\begin{align*}y\end{align*}-intercept: \begin{align*}y=\frac{-5}{7}=- \frac{5}{7}\end{align*}, \begin{align*}x\end{align*}-intercept: \begin{align*}0=4x-5 \rightarrow x=\frac{5}{4}\end{align*}, horizontal asymptote: \begin{align*}y=\frac{4}{2}=2\end{align*}, vertical asymptote: \begin{align*}2x+7=0 \rightarrow x=- \frac{7}{2}\end{align*}, domain: \begin{align*}\mathbb{R};x \ne - \frac{7}{2}\end{align*}, range: \begin{align*}\mathbb{R};y \ne 2\end{align*}

#### Example 3

\begin{align*}f(x)=\frac{x^2-9}{x^2+1}\end{align*}

\begin{align*}y\end{align*}-intercept: \begin{align*}y=\frac{-9}{1}=-9\end{align*}, \begin{align*}x\end{align*}-intercepts: \begin{align*}0=x^2-9 \rightarrow x= \pm 3\end{align*}, horizontal asymptote: \begin{align*}y=1\end{align*}, vertical asymptote: none, domain: \begin{align*}\mathbb{R}\end{align*}, range: \begin{align*}\mathbb{R};y \ne 1\end{align*}

**Special Note:** When there are no vertical asymptotes and the numerator and denominator are both quadratics, this is the general shape. It could also be reflected over the horizontal asymptote.

#### Example 4

\begin{align*}y=\frac{2x^2+7x+3}{x^2+3x+2}\end{align*}

\begin{align*}y\end{align*}-intercept: \begin{align*}\left(0, \frac{3}{2}\right)\end{align*}, \begin{align*}x\end{align*}-intercepts: \begin{align*}(-3,0)\end{align*} and \begin{align*}\left(- \frac{1}{2},0\right)\end{align*}, horizontal asymptote: \begin{align*}y = 2\end{align*}, vertical asymptotes: \begin{align*}x = -2, x = -1\end{align*}.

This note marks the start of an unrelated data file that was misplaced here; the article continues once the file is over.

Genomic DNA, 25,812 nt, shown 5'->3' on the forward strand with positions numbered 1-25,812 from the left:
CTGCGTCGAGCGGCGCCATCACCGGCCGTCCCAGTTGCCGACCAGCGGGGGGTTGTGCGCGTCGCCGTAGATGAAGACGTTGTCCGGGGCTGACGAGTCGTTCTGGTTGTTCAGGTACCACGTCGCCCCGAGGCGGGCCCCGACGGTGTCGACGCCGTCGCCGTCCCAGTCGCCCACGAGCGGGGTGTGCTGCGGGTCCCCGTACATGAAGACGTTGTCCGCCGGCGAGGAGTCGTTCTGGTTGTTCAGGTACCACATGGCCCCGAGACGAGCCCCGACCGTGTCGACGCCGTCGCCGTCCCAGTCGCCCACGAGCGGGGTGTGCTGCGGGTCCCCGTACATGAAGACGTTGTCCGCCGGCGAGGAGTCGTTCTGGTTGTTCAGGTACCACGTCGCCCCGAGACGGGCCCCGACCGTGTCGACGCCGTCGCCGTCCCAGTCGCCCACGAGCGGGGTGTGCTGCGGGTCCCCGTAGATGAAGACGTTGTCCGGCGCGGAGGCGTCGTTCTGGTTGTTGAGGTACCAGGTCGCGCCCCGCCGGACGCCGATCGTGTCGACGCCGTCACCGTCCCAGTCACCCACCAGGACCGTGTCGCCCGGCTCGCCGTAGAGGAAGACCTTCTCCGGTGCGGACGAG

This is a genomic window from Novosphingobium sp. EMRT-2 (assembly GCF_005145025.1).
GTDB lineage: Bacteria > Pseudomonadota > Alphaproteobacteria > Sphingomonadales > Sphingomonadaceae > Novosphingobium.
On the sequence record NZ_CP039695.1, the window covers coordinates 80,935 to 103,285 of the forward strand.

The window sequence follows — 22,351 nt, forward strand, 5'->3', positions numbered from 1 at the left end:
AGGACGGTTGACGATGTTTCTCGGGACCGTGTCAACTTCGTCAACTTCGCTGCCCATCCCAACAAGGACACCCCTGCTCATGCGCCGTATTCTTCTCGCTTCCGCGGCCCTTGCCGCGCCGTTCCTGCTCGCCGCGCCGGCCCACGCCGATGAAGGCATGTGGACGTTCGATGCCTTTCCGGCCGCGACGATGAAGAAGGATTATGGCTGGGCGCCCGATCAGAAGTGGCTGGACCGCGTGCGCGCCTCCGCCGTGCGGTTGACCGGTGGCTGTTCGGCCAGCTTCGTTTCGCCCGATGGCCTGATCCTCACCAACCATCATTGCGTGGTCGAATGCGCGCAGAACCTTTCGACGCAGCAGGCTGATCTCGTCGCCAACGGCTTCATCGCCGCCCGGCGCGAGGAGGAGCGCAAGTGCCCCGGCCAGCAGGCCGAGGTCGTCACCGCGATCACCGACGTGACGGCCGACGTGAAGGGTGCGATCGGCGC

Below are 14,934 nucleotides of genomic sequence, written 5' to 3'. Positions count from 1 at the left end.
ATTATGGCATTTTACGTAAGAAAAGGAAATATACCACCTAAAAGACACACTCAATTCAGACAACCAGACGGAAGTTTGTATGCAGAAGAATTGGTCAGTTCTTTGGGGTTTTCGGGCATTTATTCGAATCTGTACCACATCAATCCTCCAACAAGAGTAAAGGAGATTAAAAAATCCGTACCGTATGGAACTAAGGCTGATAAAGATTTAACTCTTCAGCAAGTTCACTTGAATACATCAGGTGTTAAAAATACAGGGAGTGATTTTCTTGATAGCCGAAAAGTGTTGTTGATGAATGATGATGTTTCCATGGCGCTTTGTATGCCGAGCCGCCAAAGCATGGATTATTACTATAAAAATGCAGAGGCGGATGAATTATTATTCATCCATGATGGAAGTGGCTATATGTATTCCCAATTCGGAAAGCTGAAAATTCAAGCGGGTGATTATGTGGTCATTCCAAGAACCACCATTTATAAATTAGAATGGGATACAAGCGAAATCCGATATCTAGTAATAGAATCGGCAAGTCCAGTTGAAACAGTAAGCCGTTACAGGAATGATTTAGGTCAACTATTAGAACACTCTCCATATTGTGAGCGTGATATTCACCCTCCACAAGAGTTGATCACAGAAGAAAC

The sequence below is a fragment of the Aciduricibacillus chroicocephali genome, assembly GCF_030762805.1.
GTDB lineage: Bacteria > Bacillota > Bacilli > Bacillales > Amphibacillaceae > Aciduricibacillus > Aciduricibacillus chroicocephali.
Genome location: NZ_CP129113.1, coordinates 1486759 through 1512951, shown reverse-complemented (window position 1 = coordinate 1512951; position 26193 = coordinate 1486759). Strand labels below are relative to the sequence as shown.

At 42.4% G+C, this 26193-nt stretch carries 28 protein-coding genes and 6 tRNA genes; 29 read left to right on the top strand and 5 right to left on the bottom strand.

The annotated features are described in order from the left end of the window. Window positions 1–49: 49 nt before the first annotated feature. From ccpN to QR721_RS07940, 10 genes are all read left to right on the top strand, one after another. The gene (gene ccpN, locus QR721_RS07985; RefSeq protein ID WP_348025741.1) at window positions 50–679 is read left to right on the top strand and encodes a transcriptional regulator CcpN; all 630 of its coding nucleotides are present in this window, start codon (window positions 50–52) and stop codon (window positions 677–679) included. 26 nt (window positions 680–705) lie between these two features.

domain: \begin{align*}\mathbb{R};x \ne -1,-2\end{align*}

range: \begin{align*}y \in (- \infty,2.1] \cup [12, \infty)\end{align*}

#### Example 5

\begin{align*}y=\frac{x^2-4}{2x^2-5x+2}\end{align*}

horizontal asymptote: \begin{align*}y=\frac{1}{2}\end{align*}, \begin{align*}y\end{align*}-intercept: \begin{align*}(0,-2)\end{align*}

vertical asymptotes: \begin{align*}x=\frac{1}{2}\end{align*}, \begin{align*}x\end{align*}-intercept: \begin{align*}(-2,0)\end{align*}

hole: \begin{align*}x = 2, f(2)=\frac{4}{3}\end{align*}

domain: \begin{align*}\mathbb{R};x \ne \frac{1}{2},2\end{align*}

range: \begin{align*}\mathbb{R};y \ne \frac{1}{2}, \frac{4}{3}\end{align*}

### Review

- What are the vertical and horizontal asymptotes for \begin{align*}y=\frac{x-2}{x+7}\end{align*}?
- What is the domain of this function?
- What is the range of this function?
- Are there any
*x*-intercepts? If so, what are they? - Is there a
*y*-intercept? If so, what is it?

Graph the following rational functions. Write down the equations of the asymptotes, the domain and range, \begin{align*}x\end{align*} and \begin{align*}y\end{align*} intercepts and identify any holes.

- \begin{align*}y=\frac{x+3}{x-5}\end{align*}
- \begin{align*}y=\frac{5x+2}{x-4}\end{align*}
- \begin{align*}y=\frac{3-x}{2x+10}\end{align*}
- \begin{align*}y=\frac{x^2+5x+6}{x^2-8x+12}\end{align*}
- \begin{align*}y=\frac{x^2+4}{2x^2+x-3}\end{align*}
- \begin{align*}y=\frac{2x^2-x-10}{3x^2+10x+8}\end{align*}
- \begin{align*}y=\frac{x^2-4}{x^2+3x-10}\end{align*}
- \begin{align*}y=\frac{6x^2-7x-3}{4x^2-1}\end{align*}
- \begin{align*}y=\frac{x^3-8}{x^3+x^2-4x-4}\end{align*}
- Graph \begin{align*}y=\frac{1}{x-2}+3\end{align*} and \begin{align*}y=\frac{3x-5}{x-2}\end{align*} on the same set of axes. Compare the two. What do you notice? Explain your results.

### Answers for Review Problems

To see the Review answers, open this PDF file and look for section 9.5.